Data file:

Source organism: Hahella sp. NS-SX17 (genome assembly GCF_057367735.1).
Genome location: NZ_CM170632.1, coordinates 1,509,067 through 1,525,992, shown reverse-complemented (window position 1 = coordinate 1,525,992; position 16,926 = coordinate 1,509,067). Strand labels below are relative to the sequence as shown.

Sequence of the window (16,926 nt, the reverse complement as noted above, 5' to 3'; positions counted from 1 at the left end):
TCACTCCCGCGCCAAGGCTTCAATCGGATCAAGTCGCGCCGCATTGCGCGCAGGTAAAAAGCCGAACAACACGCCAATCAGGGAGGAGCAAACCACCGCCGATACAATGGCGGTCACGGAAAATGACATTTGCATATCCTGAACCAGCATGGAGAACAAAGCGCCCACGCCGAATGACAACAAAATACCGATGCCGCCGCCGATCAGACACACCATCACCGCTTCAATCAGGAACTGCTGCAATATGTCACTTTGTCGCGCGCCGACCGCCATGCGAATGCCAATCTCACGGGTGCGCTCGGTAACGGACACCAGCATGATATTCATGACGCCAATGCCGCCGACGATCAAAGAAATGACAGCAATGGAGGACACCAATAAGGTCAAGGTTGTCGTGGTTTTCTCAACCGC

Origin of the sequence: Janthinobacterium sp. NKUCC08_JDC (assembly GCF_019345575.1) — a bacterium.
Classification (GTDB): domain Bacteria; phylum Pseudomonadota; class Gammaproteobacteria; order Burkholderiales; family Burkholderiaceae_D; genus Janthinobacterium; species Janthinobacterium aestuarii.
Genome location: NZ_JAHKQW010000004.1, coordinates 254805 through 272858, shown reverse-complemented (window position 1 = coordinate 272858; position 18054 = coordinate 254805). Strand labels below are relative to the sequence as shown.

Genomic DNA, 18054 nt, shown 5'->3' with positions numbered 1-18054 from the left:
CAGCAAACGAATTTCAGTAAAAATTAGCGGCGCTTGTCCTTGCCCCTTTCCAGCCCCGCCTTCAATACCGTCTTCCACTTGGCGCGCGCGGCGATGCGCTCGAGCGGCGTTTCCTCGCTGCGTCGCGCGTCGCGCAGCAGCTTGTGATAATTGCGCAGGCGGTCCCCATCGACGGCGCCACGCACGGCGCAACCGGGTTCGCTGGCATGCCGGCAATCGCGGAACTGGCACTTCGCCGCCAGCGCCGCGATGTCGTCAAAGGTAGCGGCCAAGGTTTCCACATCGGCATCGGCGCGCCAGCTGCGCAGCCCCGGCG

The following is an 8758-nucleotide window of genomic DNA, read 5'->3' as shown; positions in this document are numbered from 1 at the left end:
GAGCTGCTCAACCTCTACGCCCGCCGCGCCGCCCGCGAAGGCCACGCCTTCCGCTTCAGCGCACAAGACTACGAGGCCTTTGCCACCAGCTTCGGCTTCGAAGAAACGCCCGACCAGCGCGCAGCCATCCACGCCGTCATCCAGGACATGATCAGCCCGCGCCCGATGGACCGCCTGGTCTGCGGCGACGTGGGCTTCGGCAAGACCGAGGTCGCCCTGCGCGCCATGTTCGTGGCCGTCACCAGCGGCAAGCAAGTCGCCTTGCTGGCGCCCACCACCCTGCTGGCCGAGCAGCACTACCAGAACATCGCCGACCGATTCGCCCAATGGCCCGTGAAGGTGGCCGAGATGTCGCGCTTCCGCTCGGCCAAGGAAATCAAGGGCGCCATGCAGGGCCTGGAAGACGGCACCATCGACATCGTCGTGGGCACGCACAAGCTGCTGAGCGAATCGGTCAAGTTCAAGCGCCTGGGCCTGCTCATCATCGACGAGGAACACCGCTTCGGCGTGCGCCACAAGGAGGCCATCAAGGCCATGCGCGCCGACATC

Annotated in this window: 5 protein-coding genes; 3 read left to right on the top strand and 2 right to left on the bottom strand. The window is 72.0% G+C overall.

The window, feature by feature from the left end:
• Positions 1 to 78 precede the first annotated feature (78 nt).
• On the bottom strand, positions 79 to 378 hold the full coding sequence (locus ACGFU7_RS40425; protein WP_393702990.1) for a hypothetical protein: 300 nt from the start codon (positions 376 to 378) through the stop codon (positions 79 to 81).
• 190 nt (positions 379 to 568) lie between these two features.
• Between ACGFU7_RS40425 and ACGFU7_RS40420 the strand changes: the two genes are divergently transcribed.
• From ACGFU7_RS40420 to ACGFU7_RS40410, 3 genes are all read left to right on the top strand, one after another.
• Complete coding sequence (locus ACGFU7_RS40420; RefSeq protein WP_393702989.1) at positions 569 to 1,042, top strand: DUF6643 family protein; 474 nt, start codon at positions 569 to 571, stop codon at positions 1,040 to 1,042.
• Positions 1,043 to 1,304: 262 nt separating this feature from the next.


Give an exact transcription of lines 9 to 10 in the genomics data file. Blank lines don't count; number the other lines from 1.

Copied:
CAGCAAACGAATTTCAGTAAAAATTAGCGGCGCTTGTCCTTGCCCCTTTCCAGCCCCGCCTTCAATACCGTCTTCCACTTGGCGCGCGCGGCGATGCGCTCGAGCGGCGTTTCCTCGCTGCGTCGCGCGTCGCGCAGCAGCTTGTGATAATTGCGCAGGCGGTCCCCATCGACGGCGCCACGCACGGCGCAACCGGGTTCGCTGGCATGCCGGCAATCGCGGAACTGGCACTTCGCCGCCAGCGCCGCGATGTCGTCAAAGGTAGCGGCCAAGGTTTCCACATCGGCATCGGCGCGCCAGCTGCGCAGCCCCGGCG

The following is an 8758-nucleotide window of genomic DNA, read 5'->3' as shown; positions in this document are numbered from 1 at the left end: